Never before had so many people from foreign countries sought to live in Germany as in the last two years. Besides the internal migration from the European Union, the common run of people consists of refugees predominantly from Syria, the Balkans, and Afghanistan. As the situation in most of the metropolitan housing markets has already been tense prior to the so-called refugee crisis, the accommodation of migrated people has attracted increasing attention by the public, politics, and not least the construction industry. Hence, the study at hand, published in the current issue of Hypostat 2016 by the EMF, is a first approach to estimate the impact on the housing market and its implications for the construction demand in Germany.
The calculated total construction demand is based on the IW Construction Demand Model and additionally ascertains the impact of two different kinds of migration scenarios. While one scenario reflects the expectations of the federal government with a rather high number of refugees, the other scenario assumes a stop of migration from 2017 onwards. As both scenarios are based on rather extreme assumptions regarding the number of incoming migrants, these are used in order to obtain a forecast interval of how future construction demand might develop. To derive more meaningful conclusions, the computed results for Germany as a whole are disaggregated to the county level and compared to current construction activity.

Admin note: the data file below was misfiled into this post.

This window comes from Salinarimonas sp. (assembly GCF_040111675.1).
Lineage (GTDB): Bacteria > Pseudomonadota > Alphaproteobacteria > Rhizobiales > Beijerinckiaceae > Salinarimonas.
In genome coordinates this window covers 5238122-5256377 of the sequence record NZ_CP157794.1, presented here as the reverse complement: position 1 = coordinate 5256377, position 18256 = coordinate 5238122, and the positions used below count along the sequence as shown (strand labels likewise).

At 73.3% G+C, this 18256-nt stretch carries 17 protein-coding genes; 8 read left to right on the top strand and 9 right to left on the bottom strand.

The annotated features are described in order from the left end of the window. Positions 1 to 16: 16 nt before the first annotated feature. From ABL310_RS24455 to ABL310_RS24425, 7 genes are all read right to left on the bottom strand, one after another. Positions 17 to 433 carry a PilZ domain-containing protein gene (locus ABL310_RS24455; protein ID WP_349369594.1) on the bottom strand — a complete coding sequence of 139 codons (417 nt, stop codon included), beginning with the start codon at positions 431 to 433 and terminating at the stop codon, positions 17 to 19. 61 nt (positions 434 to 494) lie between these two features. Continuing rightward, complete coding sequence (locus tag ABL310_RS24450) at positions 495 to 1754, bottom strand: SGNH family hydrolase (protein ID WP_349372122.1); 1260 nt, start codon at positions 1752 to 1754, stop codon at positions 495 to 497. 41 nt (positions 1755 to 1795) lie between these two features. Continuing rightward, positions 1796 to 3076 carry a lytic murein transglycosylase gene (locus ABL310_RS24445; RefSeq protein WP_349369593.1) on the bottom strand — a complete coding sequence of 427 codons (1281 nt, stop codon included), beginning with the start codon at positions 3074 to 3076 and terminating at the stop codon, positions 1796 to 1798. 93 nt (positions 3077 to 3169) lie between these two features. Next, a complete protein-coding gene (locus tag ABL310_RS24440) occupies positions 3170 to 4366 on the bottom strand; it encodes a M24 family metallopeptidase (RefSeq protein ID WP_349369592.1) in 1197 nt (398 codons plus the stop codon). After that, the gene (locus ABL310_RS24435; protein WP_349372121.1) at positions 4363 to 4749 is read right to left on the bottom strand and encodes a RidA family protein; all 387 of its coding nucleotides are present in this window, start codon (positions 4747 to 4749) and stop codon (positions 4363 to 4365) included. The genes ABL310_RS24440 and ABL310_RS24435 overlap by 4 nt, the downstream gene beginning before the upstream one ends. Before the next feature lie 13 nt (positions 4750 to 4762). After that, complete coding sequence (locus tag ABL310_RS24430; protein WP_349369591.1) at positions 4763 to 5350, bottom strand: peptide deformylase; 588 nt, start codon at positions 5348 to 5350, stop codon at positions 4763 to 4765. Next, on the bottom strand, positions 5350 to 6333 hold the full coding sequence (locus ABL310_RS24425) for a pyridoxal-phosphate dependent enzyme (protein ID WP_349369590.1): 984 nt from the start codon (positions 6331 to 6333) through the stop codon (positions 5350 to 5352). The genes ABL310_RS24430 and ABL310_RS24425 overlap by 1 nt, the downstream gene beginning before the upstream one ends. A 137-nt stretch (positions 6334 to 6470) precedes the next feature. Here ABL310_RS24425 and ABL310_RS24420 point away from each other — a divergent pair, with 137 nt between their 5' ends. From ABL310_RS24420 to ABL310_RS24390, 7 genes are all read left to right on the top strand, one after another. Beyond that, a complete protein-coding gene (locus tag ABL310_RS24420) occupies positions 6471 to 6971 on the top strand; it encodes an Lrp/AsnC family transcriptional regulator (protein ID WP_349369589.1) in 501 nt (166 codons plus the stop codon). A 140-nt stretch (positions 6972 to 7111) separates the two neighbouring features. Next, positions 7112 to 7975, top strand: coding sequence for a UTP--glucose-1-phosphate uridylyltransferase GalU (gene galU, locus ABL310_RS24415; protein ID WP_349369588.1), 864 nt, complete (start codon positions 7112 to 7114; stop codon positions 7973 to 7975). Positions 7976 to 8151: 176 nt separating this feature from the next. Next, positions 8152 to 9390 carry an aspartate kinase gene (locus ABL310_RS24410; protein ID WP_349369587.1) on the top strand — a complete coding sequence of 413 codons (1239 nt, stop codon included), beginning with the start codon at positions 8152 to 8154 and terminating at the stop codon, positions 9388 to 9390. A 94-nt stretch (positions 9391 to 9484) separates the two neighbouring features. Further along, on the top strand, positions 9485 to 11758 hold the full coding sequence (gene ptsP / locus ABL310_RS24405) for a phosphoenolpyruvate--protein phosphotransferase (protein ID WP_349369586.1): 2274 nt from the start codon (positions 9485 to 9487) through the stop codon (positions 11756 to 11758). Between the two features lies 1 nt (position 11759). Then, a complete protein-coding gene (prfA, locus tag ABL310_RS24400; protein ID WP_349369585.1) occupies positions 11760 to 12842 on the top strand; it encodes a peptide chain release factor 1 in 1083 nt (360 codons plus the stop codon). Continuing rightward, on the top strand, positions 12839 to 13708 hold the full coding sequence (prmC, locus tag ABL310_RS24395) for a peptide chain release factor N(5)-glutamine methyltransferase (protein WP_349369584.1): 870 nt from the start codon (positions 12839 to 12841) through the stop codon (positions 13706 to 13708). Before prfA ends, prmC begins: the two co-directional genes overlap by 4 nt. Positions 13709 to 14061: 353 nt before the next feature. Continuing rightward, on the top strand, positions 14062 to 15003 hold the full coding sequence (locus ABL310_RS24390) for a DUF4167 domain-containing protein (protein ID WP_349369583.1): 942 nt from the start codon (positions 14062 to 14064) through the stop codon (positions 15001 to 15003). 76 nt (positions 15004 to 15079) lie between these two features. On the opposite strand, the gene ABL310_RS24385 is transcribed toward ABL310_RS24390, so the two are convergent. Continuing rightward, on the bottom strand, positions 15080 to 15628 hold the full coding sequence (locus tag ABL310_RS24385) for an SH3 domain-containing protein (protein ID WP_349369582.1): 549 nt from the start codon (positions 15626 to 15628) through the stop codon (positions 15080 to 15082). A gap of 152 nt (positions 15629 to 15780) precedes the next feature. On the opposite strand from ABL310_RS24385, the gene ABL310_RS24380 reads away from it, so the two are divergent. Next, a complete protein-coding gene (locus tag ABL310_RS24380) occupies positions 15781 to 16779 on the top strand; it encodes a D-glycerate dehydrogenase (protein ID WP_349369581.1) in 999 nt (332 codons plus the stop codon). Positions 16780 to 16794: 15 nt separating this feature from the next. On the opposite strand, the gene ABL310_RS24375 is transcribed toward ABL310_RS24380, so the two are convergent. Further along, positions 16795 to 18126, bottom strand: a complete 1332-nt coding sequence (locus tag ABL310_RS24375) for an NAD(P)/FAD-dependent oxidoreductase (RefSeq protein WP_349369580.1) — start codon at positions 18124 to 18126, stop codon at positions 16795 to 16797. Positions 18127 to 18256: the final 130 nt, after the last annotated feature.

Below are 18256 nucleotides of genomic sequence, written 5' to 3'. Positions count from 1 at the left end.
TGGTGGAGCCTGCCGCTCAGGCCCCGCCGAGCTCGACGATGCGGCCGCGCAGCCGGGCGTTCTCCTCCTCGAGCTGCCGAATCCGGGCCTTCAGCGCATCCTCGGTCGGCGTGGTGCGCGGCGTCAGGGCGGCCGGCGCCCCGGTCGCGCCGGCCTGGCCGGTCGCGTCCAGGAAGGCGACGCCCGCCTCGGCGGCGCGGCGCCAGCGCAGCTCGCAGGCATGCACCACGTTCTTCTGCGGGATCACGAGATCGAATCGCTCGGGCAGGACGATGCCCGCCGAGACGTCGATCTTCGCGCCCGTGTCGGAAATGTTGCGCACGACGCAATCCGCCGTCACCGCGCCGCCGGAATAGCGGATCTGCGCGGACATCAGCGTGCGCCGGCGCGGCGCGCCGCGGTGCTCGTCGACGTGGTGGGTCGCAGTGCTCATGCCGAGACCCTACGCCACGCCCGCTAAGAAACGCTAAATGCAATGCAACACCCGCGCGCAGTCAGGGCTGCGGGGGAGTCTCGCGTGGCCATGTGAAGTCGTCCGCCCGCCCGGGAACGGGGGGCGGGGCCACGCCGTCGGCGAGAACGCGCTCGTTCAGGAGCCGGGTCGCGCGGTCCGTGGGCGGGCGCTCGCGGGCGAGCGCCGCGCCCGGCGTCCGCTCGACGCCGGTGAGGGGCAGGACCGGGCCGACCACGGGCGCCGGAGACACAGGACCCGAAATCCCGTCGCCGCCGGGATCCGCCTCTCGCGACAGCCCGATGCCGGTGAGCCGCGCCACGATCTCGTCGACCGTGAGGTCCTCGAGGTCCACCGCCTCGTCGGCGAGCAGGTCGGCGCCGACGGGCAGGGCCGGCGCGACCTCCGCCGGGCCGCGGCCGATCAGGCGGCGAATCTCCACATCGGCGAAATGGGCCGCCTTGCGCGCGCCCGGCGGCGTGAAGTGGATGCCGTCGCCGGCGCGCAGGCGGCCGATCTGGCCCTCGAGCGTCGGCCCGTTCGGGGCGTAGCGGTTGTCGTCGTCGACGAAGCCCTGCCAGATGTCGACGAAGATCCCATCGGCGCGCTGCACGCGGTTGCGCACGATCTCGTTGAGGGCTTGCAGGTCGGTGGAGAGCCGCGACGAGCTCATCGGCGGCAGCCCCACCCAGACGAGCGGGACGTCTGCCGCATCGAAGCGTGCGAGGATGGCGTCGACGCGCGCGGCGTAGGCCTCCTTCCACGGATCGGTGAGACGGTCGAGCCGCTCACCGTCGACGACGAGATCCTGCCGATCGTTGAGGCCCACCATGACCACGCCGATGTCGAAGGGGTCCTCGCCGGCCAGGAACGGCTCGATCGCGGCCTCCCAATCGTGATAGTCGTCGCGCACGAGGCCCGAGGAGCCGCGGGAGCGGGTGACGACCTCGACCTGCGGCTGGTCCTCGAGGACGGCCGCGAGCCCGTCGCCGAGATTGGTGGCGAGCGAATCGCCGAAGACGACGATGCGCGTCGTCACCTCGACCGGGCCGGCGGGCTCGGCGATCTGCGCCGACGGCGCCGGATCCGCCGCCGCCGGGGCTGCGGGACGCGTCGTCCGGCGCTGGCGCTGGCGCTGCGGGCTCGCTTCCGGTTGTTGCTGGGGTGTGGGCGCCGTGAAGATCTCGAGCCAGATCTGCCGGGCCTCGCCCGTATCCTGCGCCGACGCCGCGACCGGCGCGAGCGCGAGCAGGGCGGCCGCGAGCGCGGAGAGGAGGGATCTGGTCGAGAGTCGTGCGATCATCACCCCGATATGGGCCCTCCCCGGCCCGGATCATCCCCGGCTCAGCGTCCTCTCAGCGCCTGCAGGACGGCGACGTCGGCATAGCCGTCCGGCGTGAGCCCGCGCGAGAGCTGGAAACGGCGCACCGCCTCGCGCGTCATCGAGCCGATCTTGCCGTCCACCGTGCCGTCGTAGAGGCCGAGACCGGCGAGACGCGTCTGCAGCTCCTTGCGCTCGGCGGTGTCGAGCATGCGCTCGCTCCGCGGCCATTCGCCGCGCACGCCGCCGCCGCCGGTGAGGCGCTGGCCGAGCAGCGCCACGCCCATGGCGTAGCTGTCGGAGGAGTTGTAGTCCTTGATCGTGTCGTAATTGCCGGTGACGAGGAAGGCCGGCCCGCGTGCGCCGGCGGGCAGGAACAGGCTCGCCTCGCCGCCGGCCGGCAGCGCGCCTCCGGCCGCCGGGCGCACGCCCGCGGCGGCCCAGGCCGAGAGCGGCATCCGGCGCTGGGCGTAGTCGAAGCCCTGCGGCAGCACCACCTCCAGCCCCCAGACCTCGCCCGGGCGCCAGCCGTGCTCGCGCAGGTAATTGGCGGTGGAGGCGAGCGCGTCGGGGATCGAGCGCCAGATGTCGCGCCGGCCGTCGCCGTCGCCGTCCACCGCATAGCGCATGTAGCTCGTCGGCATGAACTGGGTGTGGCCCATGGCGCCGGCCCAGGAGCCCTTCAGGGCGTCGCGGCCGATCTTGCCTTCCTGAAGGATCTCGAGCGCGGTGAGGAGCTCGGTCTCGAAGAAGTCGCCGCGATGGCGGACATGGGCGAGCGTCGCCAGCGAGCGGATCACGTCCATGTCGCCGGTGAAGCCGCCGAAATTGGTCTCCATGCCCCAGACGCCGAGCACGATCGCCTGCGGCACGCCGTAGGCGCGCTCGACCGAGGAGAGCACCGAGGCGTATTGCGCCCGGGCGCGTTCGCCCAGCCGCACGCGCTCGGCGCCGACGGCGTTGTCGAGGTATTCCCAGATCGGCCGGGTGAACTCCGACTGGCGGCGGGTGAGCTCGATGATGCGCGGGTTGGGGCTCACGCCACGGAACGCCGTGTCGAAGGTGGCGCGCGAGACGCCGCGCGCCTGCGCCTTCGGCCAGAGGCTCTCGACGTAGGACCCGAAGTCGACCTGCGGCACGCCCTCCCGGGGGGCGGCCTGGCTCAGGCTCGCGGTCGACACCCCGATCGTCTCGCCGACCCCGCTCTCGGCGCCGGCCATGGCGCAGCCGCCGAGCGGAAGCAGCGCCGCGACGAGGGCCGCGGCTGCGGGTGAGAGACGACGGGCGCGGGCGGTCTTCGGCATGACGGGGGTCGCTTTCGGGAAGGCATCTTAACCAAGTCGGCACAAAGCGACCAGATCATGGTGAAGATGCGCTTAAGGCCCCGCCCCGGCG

It has been found that the housing demand in Germany increases considerable until 2020. As of scenario 1, we calculate an average annual housing demand of 380,000 housing units while the second scenario exhibits an according demand of 20 percent less (310,000 housing units). The additional construction demand that can be solely attributed to the increased migration ranges from 67,800 to 158,000 housing units dependent on the scenario type. The regional differentiation shows that the especially the metropolitan areas such as Berlin, Hamburg, Munich, and Cologne face significantly higher demand relative to the supply of newly constructed buildings.
In order to address the excess demand and equilibrate the housing market, politics must bolster construction activity through the application of favorable arrangements and incentives for property developers and private building contractors. In this sense, existing barriers such as increasing real estate transaction taxes and financing restrictions as well as the short supply of construction sites are potential approaches for politics to accelerate construction and moderate the housing market.
Philipp Deschermeier / Björn Seipelt / Michael Voigtländer: The Impact of the migratory influx on the demographic development and the housing market in Germany
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